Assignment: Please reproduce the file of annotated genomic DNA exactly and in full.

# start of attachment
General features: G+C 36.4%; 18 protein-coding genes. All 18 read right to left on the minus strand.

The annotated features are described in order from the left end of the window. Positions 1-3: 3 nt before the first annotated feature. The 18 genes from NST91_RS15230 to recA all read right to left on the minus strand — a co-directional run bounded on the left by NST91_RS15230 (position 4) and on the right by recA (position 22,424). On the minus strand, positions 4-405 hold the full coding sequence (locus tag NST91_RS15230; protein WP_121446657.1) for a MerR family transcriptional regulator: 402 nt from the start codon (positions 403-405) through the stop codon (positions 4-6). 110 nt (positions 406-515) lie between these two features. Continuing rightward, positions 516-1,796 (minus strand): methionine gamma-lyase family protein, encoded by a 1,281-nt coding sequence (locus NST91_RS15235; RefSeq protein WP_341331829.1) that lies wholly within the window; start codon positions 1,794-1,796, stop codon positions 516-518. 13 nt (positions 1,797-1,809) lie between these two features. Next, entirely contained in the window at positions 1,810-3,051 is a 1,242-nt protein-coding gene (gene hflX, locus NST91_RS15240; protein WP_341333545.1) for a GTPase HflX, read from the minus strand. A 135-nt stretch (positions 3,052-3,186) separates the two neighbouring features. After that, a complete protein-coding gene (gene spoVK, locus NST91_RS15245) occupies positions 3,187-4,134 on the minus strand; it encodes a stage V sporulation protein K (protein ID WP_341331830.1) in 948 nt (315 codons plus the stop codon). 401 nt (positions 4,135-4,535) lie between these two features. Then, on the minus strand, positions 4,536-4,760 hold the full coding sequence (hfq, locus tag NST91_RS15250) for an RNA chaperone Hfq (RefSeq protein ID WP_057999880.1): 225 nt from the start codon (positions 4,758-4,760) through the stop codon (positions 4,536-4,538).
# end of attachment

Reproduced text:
General features: G+C 36.4%; 18 protein-coding genes. All 18 read right to left on the minus strand.

The annotated features are described in order from the left end of the window. Positions 1-3: 3 nt before the first annotated feature. The 18 genes from NST91_RS15230 to recA all read right to left on the minus strand — a co-directional run bounded on the left by NST91_RS15230 (position 4) and on the right by recA (position 22,424). On the minus strand, positions 4-405 hold the full coding sequence (locus tag NST91_RS15230; protein WP_121446657.1) for a MerR family transcriptional regulator: 402 nt from the start codon (positions 403-405) through the stop codon (positions 4-6). 110 nt (positions 406-515) lie between these two features. Continuing rightward, positions 516-1,796 (minus strand): methionine gamma-lyase family protein, encoded by a 1,281-nt coding sequence (locus NST91_RS15235; RefSeq protein WP_341331829.1) that lies wholly within the window; start codon positions 1,794-1,796, stop codon positions 516-518. 13 nt (positions 1,797-1,809) lie between these two features. Next, entirely contained in the window at positions 1,810-3,051 is a 1,242-nt protein-coding gene (gene hflX, locus NST91_RS15240; protein WP_341333545.1) for a GTPase HflX, read from the minus strand. A 135-nt stretch (positions 3,052-3,186) separates the two neighbouring features. After that, a complete protein-coding gene (gene spoVK, locus NST91_RS15245) occupies positions 3,187-4,134 on the minus strand; it encodes a stage V sporulation protein K (protein ID WP_341331830.1) in 948 nt (315 codons plus the stop codon). 401 nt (positions 4,135-4,535) lie between these two features. Then, on the minus strand, positions 4,536-4,760 hold the full coding sequence (hfq, locus tag NST91_RS15250) for an RNA chaperone Hfq (RefSeq protein ID WP_057999880.1): 225 nt from the start codon (positions 4,758-4,760) through the stop codon (positions 4,536-4,538).